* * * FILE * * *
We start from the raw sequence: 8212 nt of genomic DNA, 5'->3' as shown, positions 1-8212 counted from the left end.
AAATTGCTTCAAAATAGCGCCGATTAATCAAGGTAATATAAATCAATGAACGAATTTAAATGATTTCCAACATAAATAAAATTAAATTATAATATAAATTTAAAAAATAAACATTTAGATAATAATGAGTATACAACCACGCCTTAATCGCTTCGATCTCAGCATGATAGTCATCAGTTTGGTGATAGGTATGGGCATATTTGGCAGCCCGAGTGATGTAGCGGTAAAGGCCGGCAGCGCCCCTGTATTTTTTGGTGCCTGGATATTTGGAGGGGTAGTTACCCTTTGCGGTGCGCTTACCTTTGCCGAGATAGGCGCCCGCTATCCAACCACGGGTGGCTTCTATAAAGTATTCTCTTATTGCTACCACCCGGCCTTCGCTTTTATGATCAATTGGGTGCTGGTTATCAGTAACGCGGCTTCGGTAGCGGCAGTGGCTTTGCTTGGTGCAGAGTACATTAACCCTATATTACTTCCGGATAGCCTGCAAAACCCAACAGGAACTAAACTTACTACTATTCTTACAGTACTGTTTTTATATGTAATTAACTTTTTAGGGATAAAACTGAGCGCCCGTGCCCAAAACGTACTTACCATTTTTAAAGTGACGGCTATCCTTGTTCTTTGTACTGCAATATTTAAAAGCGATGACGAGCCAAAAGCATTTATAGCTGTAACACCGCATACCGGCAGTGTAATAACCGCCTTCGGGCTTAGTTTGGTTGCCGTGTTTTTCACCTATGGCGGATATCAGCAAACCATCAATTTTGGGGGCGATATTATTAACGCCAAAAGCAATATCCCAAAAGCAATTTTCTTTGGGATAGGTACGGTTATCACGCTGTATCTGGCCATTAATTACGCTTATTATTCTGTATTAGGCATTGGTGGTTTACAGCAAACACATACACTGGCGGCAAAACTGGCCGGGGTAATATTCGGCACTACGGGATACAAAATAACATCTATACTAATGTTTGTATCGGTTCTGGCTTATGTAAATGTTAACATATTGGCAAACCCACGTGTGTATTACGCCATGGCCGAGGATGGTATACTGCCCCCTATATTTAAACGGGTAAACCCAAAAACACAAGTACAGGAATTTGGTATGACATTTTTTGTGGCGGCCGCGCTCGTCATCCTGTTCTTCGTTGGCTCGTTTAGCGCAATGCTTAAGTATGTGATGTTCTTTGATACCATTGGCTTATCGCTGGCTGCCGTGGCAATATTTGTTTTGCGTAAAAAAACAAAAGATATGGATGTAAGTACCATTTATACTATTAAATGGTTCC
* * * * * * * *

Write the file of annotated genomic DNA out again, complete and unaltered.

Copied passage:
We start from the raw sequence: 8212 nt of genomic DNA, 5'->3' as shown, positions 1-8212 counted from the left end.
AAATTGCTTCAAAATAGCGCCGATTAATCAAGGTAATATAAATCAATGAACGAATTTAAATGATTTCCAACATAAATAAAATTAAATTATAATATAAATTTAAAAAATAAACATTTAGATAATAATGAGTATACAACCACGCCTTAATCGCTTCGATCTCAGCATGATAGTCATCAGTTTGGTGATAGGTATGGGCATATTTGGCAGCCCGAGTGATGTAGCGGTAAAGGCCGGCAGCGCCCCTGTATTTTTTGGTGCCTGGATATTTGGAGGGGTAGTTACCCTTTGCGGTGCGCTTACCTTTGCCGAGATAGGCGCCCGCTATCCAACCACGGGTGGCTTCTATAAAGTATTCTCTTATTGCTACCACCCGGCCTTCGCTTTTATGATCAATTGGGTGCTGGTTATCAGTAACGCGGCTTCGGTAGCGGCAGTGGCTTTGCTTGGTGCAGAGTACATTAACCCTATATTACTTCCGGATAGCCTGCAAAACCCAACAGGAACTAAACTTACTACTATTCTTACAGTACTGTTTTTATATGTAATTAACTTTTTAGGGATAAAACTGAGCGCCCGTGCCCAAAACGTACTTACCATTTTTAAAGTGACGGCTATCCTTGTTCTTTGTACTGCAATATTTAAAAGCGATGACGAGCCAAAAGCATTTATAGCTGTAACACCGCATACCGGCAGTGTAATAACCGCCTTCGGGCTTAGTTTGGTTGCCGTGTTTTTCACCTATGGCGGATATCAGCAAACCATCAATTTTGGGGGCGATATTATTAACGCCAAAAGCAATATCCCAAAAGCAATTTTCTTTGGGATAGGTACGGTTATCACGCTGTATCTGGCCATTAATTACGCTTATTATTCTGTATTAGGCATTGGTGGTTTACAGCAAACACATACACTGGCGGCAAAACTGGCCGGGGTAATATTCGGCACTACGGGATACAAAATAACATCTATACTAATGTTTGTATCGGTTCTGGCTTATGTAAATGTTAACATATTGGCAAACCCACGTGTGTATTACGCCATGGCCGAGGATGGTATACTGCCCCCTATATTTAAACGGGTAAACCCAAAAACACAAGTACAGGAATTTGGTATGACATTTTTTGTGGCGGCCGCGCTCGTCATCCTGTTCTTCGTTGGCTCGTTTAGCGCAATGCTTAAGTATGTGATGTTCTTTGATACCATTGGCTTATCGCTGGCTGCCGTGGCAATATTTGTTTTGCGTAAAAAAACAAAAGATATGGATGTAAGTACCATTTATACTATTAAATGGTTCC